Chris Deacon & Dr Linda Monaci provide a legal & medico-legal perspective on expert evidence in foreign applicable law personal injury

What evidence is needed in practice to assess a claim for personal injury damages under a foreign applicable law?

How should you go about gathering this evidence in a foreign applicable law case?

This article first appeared in the New Law Journal 1st July 2016


It is well over two years since the Court of Appeal gave judgment in Wall v Mutuelle de Poitiers [2014] EWCA Civ 138, [2014] 3 All ER 340, but questions remain as to the appropriate approach to obtaining expert evidence in English court proceedings for personal injury damages when a foreign applicable law applies under Article 4.1 of Rome II (Regulation (EC) No. 864/2007).

The decision in Wall v Mutuelle de Poitiers

Mr Wall sustained a serious spinal cord injury following a motorcycling accident in France. The parties could not agree on how expert evidence should be provided to the English court under Rome II. Mr Wall argued for the plethora of experts (10 in total) one would usually expect to see before the English courts in a claim for catastrophic injuries. Contrast this with the French insurer’s position: it was arguing that the case should be quantified with reference to the report of one expert alone in accordance with the French Procedural Code.

The Court of Appeal agreed with Mr Wall that the question of how expert evidence should be adduced is a question of “evidence and procedure” which falls to be assessed in accordance with the law of the forum under Article 15 of Rome II. So for a claim being pursued in the English courts, CPR Pt 35 would be relevant and Mr Wall would be entitled to rely on the evidence of a range of medical and non-medical experts to support his claim for damages.

The practical approach to obtaining evidence

In Wall the Court of Appeal said that “a narrow view of the law is inappropriate. If there are guidelines [relating to how damages are assessed under the foreign applicable law]…judges will tend to follow them”.

The practical implication of the Court of Appeal’s decision is that the experts instructed to deal with quantum related issues will need to have regard to wideranging provisions of the foreign applicable law and legal system to accurately determine the claimant’s entitlement to damages, which may include:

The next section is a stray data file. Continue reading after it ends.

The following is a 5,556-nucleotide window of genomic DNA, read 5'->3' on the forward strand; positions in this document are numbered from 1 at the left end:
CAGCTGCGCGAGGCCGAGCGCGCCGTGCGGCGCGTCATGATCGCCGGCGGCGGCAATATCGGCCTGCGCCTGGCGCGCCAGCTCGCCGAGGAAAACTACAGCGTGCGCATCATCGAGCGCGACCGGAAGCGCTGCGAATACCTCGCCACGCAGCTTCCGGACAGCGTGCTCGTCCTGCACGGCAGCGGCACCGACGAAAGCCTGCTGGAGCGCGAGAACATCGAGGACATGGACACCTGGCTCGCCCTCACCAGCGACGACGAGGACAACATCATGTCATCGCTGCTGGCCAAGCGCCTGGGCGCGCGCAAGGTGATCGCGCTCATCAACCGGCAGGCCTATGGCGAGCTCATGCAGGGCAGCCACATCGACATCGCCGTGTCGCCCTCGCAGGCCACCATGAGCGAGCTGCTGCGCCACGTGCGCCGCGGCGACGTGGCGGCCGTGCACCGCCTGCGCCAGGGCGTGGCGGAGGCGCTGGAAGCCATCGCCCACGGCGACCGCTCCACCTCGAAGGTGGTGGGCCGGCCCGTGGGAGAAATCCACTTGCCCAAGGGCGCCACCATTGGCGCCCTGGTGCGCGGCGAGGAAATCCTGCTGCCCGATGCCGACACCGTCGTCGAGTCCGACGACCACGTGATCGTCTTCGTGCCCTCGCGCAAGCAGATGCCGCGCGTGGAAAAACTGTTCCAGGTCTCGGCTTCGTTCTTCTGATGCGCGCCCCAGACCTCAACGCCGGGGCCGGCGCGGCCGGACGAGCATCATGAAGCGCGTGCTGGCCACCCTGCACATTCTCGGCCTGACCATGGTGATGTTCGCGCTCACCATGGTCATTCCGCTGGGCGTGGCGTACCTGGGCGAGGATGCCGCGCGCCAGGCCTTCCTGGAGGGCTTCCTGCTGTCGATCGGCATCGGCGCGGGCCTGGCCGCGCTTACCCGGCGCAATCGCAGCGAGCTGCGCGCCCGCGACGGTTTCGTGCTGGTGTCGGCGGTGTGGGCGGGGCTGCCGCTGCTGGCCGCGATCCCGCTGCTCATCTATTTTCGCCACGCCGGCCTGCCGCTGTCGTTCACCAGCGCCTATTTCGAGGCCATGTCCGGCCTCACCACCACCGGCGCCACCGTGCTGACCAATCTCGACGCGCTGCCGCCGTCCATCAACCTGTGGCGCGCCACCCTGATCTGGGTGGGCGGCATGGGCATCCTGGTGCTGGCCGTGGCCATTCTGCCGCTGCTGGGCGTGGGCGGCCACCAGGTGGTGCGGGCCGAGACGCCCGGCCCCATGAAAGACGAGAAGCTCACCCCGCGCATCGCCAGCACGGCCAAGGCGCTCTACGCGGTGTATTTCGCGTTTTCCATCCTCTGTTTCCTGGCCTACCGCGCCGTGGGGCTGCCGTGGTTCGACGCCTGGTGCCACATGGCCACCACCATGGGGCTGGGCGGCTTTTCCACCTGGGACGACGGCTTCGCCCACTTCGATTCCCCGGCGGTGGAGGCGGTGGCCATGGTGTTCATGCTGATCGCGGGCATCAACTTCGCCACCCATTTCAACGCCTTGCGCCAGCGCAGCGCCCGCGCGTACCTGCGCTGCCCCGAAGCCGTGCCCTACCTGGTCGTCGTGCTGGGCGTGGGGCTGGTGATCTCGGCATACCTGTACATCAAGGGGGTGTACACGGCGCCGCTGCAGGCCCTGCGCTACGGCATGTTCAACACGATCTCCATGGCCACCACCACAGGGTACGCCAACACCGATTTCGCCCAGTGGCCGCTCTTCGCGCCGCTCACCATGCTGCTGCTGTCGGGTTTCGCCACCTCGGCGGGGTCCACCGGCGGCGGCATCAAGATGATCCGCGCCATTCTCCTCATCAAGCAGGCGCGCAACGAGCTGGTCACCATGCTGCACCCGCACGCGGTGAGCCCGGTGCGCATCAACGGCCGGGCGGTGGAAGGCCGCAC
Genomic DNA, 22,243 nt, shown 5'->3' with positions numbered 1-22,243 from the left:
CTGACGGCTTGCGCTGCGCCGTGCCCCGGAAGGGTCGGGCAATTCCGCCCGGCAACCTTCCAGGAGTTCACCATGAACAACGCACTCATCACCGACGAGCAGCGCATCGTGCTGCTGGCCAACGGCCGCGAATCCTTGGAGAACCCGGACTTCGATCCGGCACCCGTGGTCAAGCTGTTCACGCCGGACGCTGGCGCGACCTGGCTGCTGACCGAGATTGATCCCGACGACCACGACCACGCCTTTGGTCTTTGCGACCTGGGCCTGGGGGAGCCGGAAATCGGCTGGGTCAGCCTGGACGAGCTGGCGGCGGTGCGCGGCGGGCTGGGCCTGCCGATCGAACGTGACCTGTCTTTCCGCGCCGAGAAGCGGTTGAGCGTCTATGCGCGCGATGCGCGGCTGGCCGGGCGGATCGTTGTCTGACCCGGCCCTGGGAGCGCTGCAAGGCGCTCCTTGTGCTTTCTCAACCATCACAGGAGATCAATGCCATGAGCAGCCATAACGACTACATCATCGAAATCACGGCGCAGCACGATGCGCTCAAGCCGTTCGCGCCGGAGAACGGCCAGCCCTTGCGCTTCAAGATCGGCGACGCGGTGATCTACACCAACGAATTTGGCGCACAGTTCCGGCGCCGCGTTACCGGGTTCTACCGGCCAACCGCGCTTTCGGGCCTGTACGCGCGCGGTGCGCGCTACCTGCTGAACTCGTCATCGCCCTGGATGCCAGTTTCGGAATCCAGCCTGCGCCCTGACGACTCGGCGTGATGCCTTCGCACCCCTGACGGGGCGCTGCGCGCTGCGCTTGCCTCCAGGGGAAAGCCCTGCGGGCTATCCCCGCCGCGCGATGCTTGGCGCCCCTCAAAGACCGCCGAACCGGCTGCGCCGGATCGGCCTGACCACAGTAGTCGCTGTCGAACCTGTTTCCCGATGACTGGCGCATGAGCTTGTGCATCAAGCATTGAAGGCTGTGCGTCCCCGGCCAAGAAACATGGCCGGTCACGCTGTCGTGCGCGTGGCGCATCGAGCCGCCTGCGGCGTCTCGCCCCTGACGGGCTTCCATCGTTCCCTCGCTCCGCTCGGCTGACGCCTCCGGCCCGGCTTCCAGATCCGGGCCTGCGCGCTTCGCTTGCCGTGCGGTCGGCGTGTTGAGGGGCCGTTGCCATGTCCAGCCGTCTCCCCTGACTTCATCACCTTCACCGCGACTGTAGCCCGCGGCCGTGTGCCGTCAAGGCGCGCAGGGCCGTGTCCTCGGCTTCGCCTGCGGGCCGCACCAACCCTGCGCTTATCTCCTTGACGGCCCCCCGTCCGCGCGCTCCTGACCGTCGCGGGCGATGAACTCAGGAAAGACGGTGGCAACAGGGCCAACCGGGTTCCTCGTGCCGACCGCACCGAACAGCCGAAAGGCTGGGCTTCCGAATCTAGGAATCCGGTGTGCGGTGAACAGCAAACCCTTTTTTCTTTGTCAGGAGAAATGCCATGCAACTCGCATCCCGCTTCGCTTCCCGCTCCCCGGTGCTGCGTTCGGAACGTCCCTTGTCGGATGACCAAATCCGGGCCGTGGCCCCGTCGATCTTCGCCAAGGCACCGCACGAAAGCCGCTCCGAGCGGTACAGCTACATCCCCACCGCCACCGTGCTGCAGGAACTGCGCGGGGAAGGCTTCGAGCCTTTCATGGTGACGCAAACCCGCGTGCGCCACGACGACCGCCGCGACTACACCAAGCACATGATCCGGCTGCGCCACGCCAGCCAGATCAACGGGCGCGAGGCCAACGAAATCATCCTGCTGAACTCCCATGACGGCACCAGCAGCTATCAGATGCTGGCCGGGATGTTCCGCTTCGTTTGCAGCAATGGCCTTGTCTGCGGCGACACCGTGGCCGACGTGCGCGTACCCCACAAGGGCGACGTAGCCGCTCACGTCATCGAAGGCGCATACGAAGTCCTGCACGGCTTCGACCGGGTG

• judicial guidance and conventions; and
  • tables, tariffs and scales.

In many European countries, including Italy, Spain and France, different tables are used to help quantify the percentage of permanent and temporary harm and that assessment is then used by the judge to determine the award of damages. For instance, in Italy for psychological and psychiatric symptoms the most widely used tables are published in the textbook by Buzza & Vanini.

A separate set of tables, tariffs and scales may then be used by the lawyers to allocate a financial value to the percentage impairment the medico-legal expert has assessed.

“Foreign” or “English” expert evidence?

When an “English” medical expert (with “English” being a reference to their medicolegal reporting experience rather than nationality) is instructed to consider a claimant’s level of disability and percentage incapacity under the rules of a foreign legal system there may be resistance from the expert, particularly if the case is pre-costs and case management conference (CCMC) and there is no court order requiring the experts to make that assessment. If the medico-legal expert is going to have to consider an array of “foreign” materials then the parties may be tempted to find a “foreign” expert who is familiar with the relevant provisions.

Whether the parties choose to instruct an “English” or a “foreign” medico-legal expert, in principle the assessment of the injury is likely to be very similar: the expert will consider the impact of